West Virginia's House Judiciary Committee has adopted articles of impeachment against all four justices on the state's Supreme Court of Appeals, accusing the judges of a range of crimes and throwing the court's immediate future into disarray.
Approved on Tuesday afternoon, the articles of impeachment recommend that the entire bench — Chief Justice Margaret Workman, Justice Allen Loughry, Justice Robin Davis and Justice Elizabeth Walker – be impeached "for maladministration, corruption, incompetency, neglect of duty, and certain high crimes and misdemeanors."
By law, West Virginia has five Supreme Court justices, who are elected to 12-year terms. But the bench was reduced to four in July, when Justice Menis Ketchum resigned — abruptly announcing his retirement just as impeachment proceedings were set to begin.
Many of the articles take aim at Loughry — whom a federal grand jury indicted in June on a number of serious charges that include fraud, witness tampering and lying to federal investigators.
The investigation into Loughry centered on his use of official vehicles, the expensive renovation of his Supreme Court office — and his moving of a valuable and historic "Cass Gilbert" desk from a Capitol building to his home office.
The 14 newly adopted articles accuse all the justices of overspending to remodel their offices and of failing to properly execute their administrative duties. Except for Walker, they were also accused of paying retired senior status judges more than the law allowed.
"This is truly a sad day for West Virginia, but it is an important step forward if we are going to restore the public's confidence in the judiciary," said Judiciary Committee Chairman John Shott, a Republican.
The full House is slated to vote on the impeachment articles next Monday; if approved, they would then move to the Senate. The next step would be for the Senate to hold a trial.
As for how the bench would be filled if any justices are removed or resign, Dave Mistich of West Virginia Public Broadcasting reports that next Tuesday, Aug. 14, is the deadline for arranging a special election for November. After that, it would fall to the governor to appoint any new justices.
Because Ketchum retired well before the deadline, his seat is up for a special election this fall.
The timing of Tuesday's vote to approve the impeachment articles — after a month of hearings, and one week before the Aug. 14 deadline — was quickly criticized by Democrats.
"It's a coup," said Delegate Barbara Evans Fleischauer, a Democrat who is the judiciary committee's minority chair. She added, "They dragged this out all summer long, and suddenly they put this on the agenda."
Fleischauer told NPR that she sees the timing of the impeachment as a ploy to allow Gov. Jim Justice — a former Democrat who is now a Republican — to appoint the majority of the justices on the state's highest court. Any new justices would then serve until the next election in two years' time, she said.
Shott has denied that any political maneuvering was at work, telling the Charleston Gazette-Mail, "Especially in an election year, there's going to be people who will spin it however it creates the most advantage to them. That's just part of the process."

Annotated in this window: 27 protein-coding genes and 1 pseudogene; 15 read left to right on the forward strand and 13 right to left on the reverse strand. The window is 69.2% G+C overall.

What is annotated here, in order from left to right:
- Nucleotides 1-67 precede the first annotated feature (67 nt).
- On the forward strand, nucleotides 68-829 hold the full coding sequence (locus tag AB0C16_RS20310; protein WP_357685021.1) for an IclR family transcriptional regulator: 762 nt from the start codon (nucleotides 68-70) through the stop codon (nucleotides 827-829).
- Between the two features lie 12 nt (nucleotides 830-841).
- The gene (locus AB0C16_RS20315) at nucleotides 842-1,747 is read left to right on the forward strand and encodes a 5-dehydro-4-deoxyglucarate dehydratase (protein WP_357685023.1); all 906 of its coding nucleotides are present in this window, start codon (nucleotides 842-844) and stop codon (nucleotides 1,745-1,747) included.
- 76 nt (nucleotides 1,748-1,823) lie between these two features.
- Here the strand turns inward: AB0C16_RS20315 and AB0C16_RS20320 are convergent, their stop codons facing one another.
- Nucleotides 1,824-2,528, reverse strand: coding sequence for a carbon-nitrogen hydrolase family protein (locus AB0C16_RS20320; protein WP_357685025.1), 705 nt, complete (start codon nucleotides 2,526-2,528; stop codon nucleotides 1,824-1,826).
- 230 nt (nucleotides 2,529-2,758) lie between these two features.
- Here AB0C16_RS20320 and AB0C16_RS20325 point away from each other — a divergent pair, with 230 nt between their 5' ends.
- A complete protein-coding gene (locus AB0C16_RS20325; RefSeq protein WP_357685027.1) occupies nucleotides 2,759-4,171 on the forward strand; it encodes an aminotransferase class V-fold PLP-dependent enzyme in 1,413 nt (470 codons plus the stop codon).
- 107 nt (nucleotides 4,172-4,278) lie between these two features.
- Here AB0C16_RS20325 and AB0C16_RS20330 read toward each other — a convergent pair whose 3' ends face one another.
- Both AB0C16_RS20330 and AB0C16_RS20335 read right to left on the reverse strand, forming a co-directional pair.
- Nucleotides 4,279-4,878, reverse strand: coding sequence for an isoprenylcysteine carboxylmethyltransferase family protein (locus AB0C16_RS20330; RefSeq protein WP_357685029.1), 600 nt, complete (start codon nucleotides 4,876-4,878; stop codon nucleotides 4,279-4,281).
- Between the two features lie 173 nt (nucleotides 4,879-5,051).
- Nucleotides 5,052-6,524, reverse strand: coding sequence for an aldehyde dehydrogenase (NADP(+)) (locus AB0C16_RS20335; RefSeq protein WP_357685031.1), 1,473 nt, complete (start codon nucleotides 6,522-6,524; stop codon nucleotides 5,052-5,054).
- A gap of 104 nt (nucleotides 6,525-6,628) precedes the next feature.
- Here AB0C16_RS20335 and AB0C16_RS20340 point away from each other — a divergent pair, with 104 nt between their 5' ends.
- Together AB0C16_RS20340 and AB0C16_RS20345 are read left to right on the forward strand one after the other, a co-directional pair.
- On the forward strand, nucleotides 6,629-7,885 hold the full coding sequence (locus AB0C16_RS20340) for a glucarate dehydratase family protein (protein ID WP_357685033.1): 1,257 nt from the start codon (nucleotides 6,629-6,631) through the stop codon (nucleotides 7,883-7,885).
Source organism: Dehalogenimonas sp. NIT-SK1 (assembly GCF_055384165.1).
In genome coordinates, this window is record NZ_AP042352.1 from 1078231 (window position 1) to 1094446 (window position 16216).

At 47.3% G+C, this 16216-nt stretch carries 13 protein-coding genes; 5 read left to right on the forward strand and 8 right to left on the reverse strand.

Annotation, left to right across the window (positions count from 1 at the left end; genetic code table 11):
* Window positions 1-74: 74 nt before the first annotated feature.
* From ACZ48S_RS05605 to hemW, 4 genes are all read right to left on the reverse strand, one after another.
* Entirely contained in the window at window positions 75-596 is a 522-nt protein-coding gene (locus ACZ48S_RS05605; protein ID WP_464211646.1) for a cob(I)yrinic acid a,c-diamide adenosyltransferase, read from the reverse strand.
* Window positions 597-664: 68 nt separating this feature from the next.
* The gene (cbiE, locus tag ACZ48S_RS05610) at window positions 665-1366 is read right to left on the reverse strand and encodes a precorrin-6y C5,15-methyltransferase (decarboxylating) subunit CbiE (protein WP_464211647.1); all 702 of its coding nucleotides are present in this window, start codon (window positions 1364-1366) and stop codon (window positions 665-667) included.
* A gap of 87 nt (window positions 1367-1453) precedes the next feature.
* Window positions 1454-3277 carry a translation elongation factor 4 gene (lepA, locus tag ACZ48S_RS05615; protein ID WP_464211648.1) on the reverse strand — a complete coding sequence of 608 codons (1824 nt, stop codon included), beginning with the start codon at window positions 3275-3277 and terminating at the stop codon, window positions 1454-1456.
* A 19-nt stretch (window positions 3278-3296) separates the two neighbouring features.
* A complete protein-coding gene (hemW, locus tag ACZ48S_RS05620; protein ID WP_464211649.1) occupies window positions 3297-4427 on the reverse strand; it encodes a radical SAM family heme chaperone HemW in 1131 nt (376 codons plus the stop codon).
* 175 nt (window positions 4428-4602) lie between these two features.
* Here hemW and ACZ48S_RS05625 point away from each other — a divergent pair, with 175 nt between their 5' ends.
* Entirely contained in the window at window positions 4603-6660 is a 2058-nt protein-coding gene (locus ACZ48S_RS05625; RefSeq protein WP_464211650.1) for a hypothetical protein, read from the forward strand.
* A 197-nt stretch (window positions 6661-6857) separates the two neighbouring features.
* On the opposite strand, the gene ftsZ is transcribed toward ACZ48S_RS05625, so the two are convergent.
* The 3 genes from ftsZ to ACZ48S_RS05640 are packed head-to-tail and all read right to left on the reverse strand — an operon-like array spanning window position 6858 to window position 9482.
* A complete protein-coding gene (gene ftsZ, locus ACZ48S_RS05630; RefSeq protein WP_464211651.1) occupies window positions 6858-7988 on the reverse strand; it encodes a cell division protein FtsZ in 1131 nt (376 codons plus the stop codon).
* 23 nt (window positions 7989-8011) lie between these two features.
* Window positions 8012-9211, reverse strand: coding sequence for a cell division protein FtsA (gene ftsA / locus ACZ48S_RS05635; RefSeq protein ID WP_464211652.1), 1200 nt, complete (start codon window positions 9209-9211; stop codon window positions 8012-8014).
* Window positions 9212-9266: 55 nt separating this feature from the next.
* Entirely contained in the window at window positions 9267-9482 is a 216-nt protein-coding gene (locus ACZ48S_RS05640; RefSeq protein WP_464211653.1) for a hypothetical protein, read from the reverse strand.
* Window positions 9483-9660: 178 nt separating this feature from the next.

In 2015, West Virginia voted to make its Supreme Court elections nonpartisan. But all of the current justices have been affiliated with the two main parties, and at the start of the year, the bench's unofficial makeup was 3-2 in favor of the Democrats. Loughry won office as a Republican; Walker ran as a Republican in 2008 before being elected in a nonpartisan vote in 2016. Both Workman and Davis were elected as Democrats, as was Ketchum.
Fleischauer and Shott also differ on the nature of the charges involved. While Fleischauer said she views the charges against Loughry as serious, she thinks the charges against the other three justices are "a lot different" and don't warrant impeachment charges.
On Tuesday, Shott said that after reviewing the evidence, "it became clear that a culture of entitlement and disregard for both the law and taxpayer funds have damaged the reputation of our judicial system – and that all justices had a part in violating the public's trust."
The Supreme Court of Appeals attracted public scrutiny last year, when it was reported that the justices had spent more then $3.7 million to renovate and decorate their offices, according to WVPB.
On Monday, the House Impeachment Committee and members of the media inspected the Supreme Court's offices — and paid particular attention to Loughry's accommodations. Here's a sampling of a report from that outing, from WVPB:
"Delegates lingered around the infamous $32,000 couch, touching its suede fabric and commenting on the cost of the couch and the six pillows.
" 'It looks like a regular couch to me,' Joe Altizer, counsel for the minority party, commented.
"No one sat on it.
"They also gathered in a circle around the wooden inlaid floor that was designed just for Loughry, commenting on the beauty of the wood."
The wood inlay in the office floor, we'll note, is in the shape of West Virginia, with different shades of wood used to designate its counties.
In addition to being a judge, Loughry wrote a book about political corruption in West Virginia; it was published in 2006.